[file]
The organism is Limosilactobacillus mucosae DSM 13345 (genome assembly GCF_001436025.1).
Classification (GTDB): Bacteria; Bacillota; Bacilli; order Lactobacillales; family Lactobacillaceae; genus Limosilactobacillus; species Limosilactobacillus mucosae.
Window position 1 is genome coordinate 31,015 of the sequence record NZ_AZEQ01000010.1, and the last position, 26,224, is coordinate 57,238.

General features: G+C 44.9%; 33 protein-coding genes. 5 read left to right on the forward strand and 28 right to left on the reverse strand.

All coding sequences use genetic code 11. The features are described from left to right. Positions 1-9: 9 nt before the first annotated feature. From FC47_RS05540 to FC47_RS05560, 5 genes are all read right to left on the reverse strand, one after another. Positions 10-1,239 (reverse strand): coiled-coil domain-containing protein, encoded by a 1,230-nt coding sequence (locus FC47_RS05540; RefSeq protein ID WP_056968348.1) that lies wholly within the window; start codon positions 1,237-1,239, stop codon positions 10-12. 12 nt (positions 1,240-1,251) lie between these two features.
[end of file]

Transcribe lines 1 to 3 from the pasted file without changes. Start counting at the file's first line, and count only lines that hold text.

The organism is Limosilactobacillus mucosae DSM 13345 (genome assembly GCF_001436025.1).
Classification (GTDB): Bacteria; Bacillota; Bacilli; order Lactobacillales; family Lactobacillaceae; genus Limosilactobacillus; species Limosilactobacillus mucosae.
Window position 1 is genome coordinate 31,015 of the sequence record NZ_AZEQ01000010.1, and the last position, 26,224, is coordinate 57,238.